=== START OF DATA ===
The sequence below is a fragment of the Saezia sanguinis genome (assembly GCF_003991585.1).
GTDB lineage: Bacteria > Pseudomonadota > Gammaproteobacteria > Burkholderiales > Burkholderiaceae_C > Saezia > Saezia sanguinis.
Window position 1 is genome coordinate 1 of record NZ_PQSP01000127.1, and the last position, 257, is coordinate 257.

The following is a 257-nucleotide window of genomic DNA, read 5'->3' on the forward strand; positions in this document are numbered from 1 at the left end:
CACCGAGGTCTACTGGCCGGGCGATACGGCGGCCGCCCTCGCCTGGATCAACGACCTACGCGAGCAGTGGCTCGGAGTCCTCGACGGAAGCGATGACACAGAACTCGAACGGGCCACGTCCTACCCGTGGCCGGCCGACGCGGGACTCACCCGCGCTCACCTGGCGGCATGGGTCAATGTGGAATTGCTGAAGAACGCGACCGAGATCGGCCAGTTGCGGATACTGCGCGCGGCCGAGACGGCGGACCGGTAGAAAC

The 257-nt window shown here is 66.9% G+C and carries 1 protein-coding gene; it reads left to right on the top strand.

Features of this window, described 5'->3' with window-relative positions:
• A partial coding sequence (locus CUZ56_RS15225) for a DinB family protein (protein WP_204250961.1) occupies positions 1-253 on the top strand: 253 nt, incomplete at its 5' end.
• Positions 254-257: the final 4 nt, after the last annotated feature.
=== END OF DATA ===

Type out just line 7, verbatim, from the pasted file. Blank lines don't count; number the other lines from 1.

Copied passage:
Features of this window, described 5'->3' with window-relative positions: